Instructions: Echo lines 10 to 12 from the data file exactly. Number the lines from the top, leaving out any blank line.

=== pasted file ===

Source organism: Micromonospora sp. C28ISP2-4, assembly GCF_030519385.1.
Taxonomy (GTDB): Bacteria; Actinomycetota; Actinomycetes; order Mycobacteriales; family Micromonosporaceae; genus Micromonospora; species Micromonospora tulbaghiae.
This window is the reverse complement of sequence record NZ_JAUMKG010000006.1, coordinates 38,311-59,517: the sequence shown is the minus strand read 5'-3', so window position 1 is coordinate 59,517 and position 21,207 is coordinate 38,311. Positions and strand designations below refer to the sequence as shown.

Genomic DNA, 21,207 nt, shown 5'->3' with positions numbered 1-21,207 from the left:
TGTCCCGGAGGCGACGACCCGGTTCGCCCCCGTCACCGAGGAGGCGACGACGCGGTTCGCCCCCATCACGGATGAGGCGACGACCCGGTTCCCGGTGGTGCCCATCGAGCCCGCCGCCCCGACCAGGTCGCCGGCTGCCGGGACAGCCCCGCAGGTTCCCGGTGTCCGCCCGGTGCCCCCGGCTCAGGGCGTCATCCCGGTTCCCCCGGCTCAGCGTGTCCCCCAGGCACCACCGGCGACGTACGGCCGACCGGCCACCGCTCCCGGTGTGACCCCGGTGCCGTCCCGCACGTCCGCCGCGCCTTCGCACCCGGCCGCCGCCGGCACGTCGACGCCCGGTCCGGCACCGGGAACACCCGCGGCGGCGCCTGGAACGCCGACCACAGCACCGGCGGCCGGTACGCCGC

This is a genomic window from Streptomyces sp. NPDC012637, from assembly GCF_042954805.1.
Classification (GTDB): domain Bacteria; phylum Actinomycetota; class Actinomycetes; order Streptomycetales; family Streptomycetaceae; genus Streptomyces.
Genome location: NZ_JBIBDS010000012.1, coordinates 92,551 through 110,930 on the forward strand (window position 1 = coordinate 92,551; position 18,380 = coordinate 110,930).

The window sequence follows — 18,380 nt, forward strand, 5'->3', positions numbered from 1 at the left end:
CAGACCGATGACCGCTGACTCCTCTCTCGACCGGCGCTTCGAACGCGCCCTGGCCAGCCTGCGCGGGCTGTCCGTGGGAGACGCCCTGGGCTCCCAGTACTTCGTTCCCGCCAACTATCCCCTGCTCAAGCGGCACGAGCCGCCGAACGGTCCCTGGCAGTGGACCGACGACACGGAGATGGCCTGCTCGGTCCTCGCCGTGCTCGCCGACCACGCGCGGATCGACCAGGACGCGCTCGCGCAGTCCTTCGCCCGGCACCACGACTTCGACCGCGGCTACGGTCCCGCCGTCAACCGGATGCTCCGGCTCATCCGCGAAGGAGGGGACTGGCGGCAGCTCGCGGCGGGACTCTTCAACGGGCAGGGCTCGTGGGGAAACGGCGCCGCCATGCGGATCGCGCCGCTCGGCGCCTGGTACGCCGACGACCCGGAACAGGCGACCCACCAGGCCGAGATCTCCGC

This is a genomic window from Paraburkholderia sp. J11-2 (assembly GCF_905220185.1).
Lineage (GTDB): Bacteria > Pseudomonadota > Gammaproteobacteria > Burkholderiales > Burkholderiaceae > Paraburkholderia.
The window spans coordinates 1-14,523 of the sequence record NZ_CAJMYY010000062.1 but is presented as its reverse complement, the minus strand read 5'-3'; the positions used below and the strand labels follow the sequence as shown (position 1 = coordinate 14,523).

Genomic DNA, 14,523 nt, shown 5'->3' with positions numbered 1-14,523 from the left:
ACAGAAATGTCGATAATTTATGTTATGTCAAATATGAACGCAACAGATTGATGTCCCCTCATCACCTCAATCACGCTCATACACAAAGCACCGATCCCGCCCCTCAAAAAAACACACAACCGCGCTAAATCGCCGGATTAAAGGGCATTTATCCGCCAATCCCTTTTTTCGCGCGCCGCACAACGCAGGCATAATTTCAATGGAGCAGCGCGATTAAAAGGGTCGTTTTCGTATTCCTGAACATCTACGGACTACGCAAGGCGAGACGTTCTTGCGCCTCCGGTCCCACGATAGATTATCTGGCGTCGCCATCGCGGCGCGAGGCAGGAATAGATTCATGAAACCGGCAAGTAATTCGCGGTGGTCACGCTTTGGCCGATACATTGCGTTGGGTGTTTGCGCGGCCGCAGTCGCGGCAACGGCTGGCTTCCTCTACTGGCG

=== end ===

CAGACCGATGACCGCTGACTCCTCTCTCGACCGGCGCTTCGAACGCGCCCTGGCCAGCCTGCGCGGGCTGTCCGTGGGAGACGCCCTGGGCTCCCAGTACTTCGTTCCCGCCAACTATCCCCTGCTCAAGCGGCACGAGCCGCCGAACGGTCCCTGGCAGTGGACCGACGACACGGAGATGGCCTGCTCGGTCCTCGCCGTGCTCGCCGACCACGCGCGGATCGACCAGGACGCGCTCGCGCAGTCCTTCGCCCGGCACCACGACTTCGACCGCGGCTACGGTCCCGCCGTCAACCGGATGCTCCGGCTCATCCGCGAAGGAGGGGACTGGCGGCAGCTCGCGGCGGGACTCTTCAACGGGCAGGGCTCGTGGGGAAACGGCGCCGCCATGCGGATCGCGCCGCTCGGCGCCTGGTACGCCGACGACCCGGAACAGGCGACCCACCAGGCCGAGATCTCCGC

This is a genomic window from Paraburkholderia sp. J11-2 (assembly GCF_905220185.1).
Lineage (GTDB): Bacteria > Pseudomonadota > Gammaproteobacteria > Burkholderiales > Burkholderiaceae > Paraburkholderia.